MercoPress, en Español

Montevideo, July 17th 2024 - 19:30 UTC

 

 

Barbed Wire in the Darien Jungle and Mass Repatriation: How the U.S. and Panama curb migration

Wednesday, July 10th 2024 - 20:24 UTC
Full article 0 comments
In an effort to manage the migratory flow, Panama has recently installed barbed wire barriers along the Darien Gap In an effort to manage the migratory flow, Panama has recently installed barbed wire barriers along the Darien Gap

The United States and Panama have signed an agreement aimed at curbing the flow of migrants through the perilous Darien jungle. This agreement, part of broader efforts by President Joe Biden's administration, comes as a response to the surge in migration at the southern border, a key issue in the lead-up to the U.S. presidential elections in November.

On July 1, Panamanian Foreign Minister Javier Martinez-Acha and U.S. Secretary of Homeland Security Alejandro Mayorkas formalized the agreement, which launches a new foreign assistance program funded by the U.S. State Department. This initiative aligns with the Los Angeles Declaration on Migration and Protection, signed in June 2022, which aims to “humanely manage borders throughout the Americas.”

A New Approach to Migration Management

The agreement includes U.S. support for repatriation operations from Panama, with the Department of Homeland Security (DHS) providing training and capacity building to ensure “safe and humane” repatriation processes. Secretary Mayorkas emphasized the need for a regional response to the migration challenge, stating, “Irregular migration is a regional challenge that requires a regional response. We are grateful for our partnership with Panama to manage historic levels of migration throughout the Western Hemisphere.”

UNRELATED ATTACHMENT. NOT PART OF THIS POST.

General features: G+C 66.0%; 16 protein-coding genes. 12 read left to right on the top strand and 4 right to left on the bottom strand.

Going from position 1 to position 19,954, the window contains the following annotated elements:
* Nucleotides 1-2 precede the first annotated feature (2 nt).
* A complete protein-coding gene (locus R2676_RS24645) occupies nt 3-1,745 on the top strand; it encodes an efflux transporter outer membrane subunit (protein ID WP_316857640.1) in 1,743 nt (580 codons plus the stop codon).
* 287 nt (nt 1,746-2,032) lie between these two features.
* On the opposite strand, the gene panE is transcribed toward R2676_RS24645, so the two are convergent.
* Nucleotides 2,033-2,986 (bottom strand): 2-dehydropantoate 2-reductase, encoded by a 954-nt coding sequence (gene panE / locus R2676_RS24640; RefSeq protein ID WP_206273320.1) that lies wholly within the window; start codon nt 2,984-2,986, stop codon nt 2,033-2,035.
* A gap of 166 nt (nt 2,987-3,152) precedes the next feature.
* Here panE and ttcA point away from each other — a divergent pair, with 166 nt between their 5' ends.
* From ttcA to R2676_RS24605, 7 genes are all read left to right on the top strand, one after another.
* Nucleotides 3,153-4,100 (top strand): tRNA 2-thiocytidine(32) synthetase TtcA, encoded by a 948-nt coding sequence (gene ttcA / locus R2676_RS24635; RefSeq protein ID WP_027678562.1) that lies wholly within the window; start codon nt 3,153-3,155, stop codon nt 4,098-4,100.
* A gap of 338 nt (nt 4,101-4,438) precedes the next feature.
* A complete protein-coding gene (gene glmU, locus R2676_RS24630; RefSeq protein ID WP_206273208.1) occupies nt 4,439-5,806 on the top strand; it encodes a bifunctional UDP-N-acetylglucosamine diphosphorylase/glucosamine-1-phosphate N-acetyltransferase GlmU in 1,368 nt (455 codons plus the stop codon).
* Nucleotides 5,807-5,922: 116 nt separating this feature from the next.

Panama's newly elected president, José Raúl Mulino, has also underscored the urgency of addressing the migration issue. His office reported that the agreement would help close the passage of illegal immigrants through the Darien, describing the situation as a “serious humanitarian crisis.” Since January, more than 195,000 migrants have traversed the jungle, facing numerous dangers, including kidnapping, robbery, animal attacks, accidents, disease, and even death.

Controversial Measures and Challenges

In an effort to manage the migratory flow, Panama has recently installed barbed wire barriers along the Darien Gap. The Panamanian Public Security Ministry announced that border patrols have been blocking most crossings since June 27, requiring migrants to present identification at designated crossings. This move aims to control migration and reduce the influence of organized crime in the area.

However, the United States has distanced itself from the barbed wire barriers. A spokesman for the White House National Security Council told NBC News, “The United States has not provided support to the Government of Panama to erect barriers on its borders,” despite the agreement to manage migration flows from countries like Venezuela, Ecuador, Haiti, Colombia, and China.

Top Comments

Disclaimer & comment rules

No comments for this story

Please log in or register (it’s free!) to comment.